On Friday, Feb. 7, McGill’s Redpath Museum came to life Night-at-the-Museum-style during the annual Redpath Flashlight Tour opened exclusively to McGill students.
The Flashlight Tour originated in 2009 as a part of Nuit Blanche, an all-night festival hosted in Montreal. In 2014, the Redpath Museum Club took over running the event, holding an additional Night at the Museum Flashlight Tour for McGill students only. Due to lack of funding around Halloween—which is when the event usually takes place—the tour was instead scheduled for the Winter semester, and was funded by Students’ Society of McGill University (SSMU).
The night began with an audio-visual presentation about the historical context of the building by Ingrid Birker, science outreach coordinator of the Redpath Museum. Following the presentation, students could freely roam the museum with flashlights in hand, listening in on the tour guides’ explanations of the various exhibits.
“It’s definitely the highlight of the club’s year,” Birker said. “[The tour guides] love showing guests what they know about this place, and sharing the stories of the broken bone on the dinosaur […] and the fluorescent minerals. You know, [the] secret spots. They love the chance to get to interact with students.”
According to Vice-President Communications of the Redpath Museum Club Sarah Popov, the event puts the Redpath museum in a new light.
“The funniest part is that people don’t even think about going to the museum during the daytime, but as soon as you turn the lights off and it’s at night, people get really excited about it,” Popov said.
Students were stunned by how flashlights enhanced their visual and learning experience while exploring the exhibits.
“When the lights are off, all your other senses actually get more and more attuned to what’s around you,” Birker said. “It’s actually really quiet here. There’s no sound. People actually start whispering to each other. It’s like they don’t want to break the spell. You also can’t run in the dark. You […] walk and move slower, so people do become way more respectful way more attentive. It’s a magical evening.”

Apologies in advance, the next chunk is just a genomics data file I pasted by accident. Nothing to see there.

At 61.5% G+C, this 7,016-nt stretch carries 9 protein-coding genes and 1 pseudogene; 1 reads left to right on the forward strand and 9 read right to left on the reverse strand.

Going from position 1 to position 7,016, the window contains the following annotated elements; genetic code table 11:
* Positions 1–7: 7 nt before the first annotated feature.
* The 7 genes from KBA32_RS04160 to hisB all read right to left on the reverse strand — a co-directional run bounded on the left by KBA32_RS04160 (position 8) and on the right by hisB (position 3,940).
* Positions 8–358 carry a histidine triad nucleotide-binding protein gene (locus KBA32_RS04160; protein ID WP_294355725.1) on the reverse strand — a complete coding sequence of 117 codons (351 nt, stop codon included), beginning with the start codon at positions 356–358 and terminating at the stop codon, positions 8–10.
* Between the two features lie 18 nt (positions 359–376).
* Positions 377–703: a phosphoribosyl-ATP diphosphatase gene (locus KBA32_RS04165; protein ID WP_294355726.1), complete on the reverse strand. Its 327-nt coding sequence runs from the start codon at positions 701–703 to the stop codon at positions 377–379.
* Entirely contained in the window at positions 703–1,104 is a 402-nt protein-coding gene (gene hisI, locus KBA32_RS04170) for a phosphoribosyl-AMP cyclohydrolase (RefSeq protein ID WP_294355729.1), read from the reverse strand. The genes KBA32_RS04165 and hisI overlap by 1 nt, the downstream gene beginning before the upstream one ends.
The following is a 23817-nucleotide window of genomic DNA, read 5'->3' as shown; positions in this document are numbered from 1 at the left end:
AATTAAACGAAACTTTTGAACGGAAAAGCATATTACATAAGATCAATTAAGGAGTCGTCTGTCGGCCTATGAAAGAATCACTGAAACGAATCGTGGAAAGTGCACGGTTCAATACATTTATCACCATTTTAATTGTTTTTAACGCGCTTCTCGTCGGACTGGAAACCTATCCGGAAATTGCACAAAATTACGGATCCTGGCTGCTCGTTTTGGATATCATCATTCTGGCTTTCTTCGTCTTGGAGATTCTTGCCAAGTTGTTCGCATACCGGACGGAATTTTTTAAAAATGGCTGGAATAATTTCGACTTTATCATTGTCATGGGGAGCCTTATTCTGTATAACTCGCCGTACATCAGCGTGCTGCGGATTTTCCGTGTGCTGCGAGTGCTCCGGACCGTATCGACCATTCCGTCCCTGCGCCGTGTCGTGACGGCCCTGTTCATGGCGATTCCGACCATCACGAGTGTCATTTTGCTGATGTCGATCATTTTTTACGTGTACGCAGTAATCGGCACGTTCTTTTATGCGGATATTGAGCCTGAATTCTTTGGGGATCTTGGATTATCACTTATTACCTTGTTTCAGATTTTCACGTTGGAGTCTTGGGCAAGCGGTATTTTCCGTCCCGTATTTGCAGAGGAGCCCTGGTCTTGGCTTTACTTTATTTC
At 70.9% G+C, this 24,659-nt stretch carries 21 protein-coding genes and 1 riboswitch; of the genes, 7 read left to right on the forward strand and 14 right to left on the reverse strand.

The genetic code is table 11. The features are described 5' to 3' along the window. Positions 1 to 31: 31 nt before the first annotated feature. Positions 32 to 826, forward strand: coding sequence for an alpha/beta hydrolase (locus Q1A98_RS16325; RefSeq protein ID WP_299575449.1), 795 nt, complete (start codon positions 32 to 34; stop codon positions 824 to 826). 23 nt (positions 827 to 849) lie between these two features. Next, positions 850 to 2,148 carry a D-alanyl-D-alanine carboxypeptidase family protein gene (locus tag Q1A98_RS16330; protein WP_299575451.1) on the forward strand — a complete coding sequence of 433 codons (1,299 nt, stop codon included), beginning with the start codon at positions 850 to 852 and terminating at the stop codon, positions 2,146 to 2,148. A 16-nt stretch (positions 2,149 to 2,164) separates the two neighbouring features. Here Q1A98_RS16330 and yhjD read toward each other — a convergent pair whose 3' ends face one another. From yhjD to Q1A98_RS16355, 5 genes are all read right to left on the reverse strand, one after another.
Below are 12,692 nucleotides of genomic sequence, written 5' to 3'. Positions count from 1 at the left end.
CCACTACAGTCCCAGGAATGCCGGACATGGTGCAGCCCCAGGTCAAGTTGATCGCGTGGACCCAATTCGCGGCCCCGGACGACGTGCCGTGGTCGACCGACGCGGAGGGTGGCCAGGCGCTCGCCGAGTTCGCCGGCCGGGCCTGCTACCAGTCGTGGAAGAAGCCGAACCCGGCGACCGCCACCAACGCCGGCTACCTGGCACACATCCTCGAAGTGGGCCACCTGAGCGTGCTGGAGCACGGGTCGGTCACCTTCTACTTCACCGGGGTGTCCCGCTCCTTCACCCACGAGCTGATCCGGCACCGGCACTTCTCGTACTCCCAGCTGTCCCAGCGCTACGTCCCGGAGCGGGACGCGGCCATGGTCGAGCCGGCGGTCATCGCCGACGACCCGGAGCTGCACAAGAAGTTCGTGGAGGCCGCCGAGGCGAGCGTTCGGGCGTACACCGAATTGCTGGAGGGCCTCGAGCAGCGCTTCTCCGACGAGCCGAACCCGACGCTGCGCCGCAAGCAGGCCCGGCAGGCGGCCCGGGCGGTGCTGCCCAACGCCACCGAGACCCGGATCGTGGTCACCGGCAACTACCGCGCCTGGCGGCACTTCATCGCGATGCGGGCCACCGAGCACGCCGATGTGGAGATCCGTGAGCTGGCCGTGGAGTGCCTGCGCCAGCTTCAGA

Even first-time tour guide and member of the Redpath Museum Club Lauren McAusland was astonished by the experience of conducting a tour in the dark.
“It’s a completely different atmosphere,” McAusland said. “It’s kind of spooky, fun, and more exciting because […] everything is cast in cool shadows. Even when I was shining my light around some of the mummies, you can see things differently. I didn’t realize that you could see clear through the mummy’s naval cavity into his head in the light until I actually tried to shine my flashlight into his nose. We were putting our flashlights under the big dinosaur and you could see its reflection on the ceiling.”
Around 480 people attended the event. According to McAusland, the club was delighted by students’ enthusiasm for the event.
“I think it’s just cool to see that it’s the oldest museum specifically built to be a museum in Canada,” said Megha Patel, U0 Science student.
The next Flashlight Tour is scheduled for Feb. 28 a as part of Nuit Blanche. The museum is expecting an even larger turnout, as this event will be open to the public.
“It’s going to be about the same structure, but there are going to be a lot more people there, lined up at the Y-intersection, all the way to the [Roddick] gates,” McAusland said.